Then you need to explicitly tell OmniAuth where to locate your ca_certificates file. Either use the certified gem or this method: (depending on the OS you are running on):

config.omniauth :facebook, "APP_ID", "APP_SECRET",
      :client_options => {:ssl => {:ca_path => '/etc/ssl/certs'}}

If your app is running on Heroku (and you have been pulling your hair out for hours), the config section needs to look like this:

config.omniauth :facebook, "APP_ID", "APP_SECRET",
      {:scope => 'email, offline_access', :client_options => {:ssl => {:ca_file => '/usr/lib/ssl/certs/ca-certificates.crt'}}} 

On Engine Yard Cloud servers, the CA file is located at /etc/ssl/certs/ca-certificates.crt.

On OS/X, for development only, it may be easiest just to disable certificate verification because the certificates are stored in the keychain, not the file system:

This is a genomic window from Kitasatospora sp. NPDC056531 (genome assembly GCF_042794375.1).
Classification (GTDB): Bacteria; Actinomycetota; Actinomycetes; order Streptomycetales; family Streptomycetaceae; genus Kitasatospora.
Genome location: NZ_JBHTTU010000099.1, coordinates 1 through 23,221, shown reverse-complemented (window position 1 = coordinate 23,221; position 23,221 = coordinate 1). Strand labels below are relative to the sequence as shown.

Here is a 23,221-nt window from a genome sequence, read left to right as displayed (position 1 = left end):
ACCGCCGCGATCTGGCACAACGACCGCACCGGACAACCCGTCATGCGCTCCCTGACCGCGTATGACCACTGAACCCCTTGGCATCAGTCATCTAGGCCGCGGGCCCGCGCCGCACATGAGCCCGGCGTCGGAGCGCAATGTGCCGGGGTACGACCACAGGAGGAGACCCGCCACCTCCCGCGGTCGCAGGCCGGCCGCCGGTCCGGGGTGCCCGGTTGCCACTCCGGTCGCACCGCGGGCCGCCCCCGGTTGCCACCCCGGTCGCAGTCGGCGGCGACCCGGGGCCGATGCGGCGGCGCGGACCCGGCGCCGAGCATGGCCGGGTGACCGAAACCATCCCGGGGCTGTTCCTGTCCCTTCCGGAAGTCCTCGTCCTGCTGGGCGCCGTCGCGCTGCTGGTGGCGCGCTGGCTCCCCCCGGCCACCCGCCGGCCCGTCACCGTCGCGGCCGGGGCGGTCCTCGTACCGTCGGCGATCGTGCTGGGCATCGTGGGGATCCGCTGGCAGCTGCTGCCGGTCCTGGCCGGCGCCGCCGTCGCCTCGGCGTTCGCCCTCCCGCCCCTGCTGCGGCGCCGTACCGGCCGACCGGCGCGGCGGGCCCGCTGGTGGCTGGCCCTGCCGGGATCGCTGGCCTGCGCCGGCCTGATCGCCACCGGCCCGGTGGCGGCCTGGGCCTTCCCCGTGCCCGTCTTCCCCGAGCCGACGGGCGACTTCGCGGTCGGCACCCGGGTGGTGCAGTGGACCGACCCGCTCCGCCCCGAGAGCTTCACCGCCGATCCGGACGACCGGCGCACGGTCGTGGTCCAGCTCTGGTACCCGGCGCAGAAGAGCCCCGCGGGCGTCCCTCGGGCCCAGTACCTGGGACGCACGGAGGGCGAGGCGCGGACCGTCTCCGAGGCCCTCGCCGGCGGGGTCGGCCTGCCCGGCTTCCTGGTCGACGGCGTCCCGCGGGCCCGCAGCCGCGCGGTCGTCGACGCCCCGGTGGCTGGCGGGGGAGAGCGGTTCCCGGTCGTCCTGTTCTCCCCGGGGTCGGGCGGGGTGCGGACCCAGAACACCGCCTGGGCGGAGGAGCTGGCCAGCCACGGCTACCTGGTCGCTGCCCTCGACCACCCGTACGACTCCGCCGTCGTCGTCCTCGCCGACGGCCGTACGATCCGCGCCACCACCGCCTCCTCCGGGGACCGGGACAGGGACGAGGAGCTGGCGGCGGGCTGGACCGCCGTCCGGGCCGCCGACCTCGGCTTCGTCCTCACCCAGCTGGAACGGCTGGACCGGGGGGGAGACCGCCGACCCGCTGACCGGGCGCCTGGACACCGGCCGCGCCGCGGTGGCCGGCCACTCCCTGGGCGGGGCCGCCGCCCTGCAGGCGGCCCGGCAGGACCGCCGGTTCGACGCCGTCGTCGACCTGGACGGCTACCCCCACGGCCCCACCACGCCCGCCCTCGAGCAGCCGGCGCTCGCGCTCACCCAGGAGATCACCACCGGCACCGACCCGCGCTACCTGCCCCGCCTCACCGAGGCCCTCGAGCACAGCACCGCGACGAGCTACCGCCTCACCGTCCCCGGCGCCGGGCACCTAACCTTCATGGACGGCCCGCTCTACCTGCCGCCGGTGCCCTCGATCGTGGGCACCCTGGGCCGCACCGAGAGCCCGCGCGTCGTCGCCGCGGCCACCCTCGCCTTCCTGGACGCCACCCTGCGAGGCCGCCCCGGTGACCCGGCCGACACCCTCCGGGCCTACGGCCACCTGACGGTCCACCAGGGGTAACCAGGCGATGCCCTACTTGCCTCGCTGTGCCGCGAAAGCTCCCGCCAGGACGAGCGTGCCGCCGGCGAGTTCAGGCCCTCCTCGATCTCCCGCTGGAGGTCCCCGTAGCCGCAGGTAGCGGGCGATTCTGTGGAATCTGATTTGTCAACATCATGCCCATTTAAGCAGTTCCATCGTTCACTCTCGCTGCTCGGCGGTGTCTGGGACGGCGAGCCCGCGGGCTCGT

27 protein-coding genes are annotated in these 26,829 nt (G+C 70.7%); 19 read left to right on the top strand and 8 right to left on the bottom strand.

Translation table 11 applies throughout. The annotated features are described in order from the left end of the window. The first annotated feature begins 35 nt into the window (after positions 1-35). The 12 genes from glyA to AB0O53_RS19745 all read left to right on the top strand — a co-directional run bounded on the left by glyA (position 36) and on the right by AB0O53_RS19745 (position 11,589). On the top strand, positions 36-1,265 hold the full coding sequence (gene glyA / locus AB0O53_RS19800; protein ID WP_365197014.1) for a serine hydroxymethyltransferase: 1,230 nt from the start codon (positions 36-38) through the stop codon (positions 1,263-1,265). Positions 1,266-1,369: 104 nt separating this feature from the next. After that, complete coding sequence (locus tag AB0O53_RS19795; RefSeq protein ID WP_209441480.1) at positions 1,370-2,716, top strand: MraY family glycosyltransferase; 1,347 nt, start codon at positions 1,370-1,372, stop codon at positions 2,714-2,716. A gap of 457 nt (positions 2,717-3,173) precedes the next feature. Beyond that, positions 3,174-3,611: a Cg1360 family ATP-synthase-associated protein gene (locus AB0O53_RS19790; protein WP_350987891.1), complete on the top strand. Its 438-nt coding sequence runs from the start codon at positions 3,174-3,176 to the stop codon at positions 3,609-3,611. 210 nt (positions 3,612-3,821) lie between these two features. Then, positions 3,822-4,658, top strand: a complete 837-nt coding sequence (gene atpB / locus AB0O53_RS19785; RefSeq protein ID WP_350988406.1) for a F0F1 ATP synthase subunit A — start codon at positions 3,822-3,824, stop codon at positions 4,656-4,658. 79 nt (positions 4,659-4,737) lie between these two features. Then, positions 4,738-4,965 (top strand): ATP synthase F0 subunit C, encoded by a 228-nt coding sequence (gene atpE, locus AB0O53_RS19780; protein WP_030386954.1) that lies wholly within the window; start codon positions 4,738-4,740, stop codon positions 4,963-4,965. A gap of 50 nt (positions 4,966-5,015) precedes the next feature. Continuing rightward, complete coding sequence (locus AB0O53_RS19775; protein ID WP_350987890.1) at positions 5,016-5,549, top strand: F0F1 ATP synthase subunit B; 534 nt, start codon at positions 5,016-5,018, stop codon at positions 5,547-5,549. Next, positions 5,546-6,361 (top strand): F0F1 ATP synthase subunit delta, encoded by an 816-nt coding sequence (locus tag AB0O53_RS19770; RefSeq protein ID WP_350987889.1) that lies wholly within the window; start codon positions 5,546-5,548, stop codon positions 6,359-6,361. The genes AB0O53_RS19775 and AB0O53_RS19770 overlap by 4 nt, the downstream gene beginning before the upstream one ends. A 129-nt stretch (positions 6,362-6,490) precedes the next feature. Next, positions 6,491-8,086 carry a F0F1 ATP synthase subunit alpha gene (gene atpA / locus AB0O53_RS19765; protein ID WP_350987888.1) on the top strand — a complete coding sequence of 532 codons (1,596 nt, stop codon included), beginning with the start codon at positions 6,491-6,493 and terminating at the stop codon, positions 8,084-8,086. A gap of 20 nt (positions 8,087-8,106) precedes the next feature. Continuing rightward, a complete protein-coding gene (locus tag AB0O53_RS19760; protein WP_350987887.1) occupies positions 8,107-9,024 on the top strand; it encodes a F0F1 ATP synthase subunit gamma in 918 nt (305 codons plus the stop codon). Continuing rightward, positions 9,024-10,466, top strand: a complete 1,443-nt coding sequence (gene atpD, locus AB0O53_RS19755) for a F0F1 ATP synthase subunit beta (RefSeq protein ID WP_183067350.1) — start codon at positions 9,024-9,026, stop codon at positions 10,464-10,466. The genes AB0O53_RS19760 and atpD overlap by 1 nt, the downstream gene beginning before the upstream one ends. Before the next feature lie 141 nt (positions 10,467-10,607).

require "omniauth-facebook"
OpenSSL::SSL::VERIFY_PEER = OpenSSL::SSL::VERIFY_NONE if Rails.env.development? 
config.omniauth :facebook, "APP_ID", "APP_SECRET"

A deeper discussion of this error can be found here:

After configuring your strategy, you need to make your model (e.g. app/models/user.rb) omniauthable:

devise :omniauthable, :omniauth_providers => [:facebook]

Note: If you're running a rails server, you'll need to restart it to recognize the change in the Devise Initializer or adding :omniauthable to your User model will create an error.

Currently, Devise only allows you to make one model omniauthable. After making a model named User omniauthable and if devise_for :users was already added to your config/routes.rb, Devise will create the following url methods:

  • user_omniauth_authorize_path(provider)
  • user_omniauth_callback_path(provider)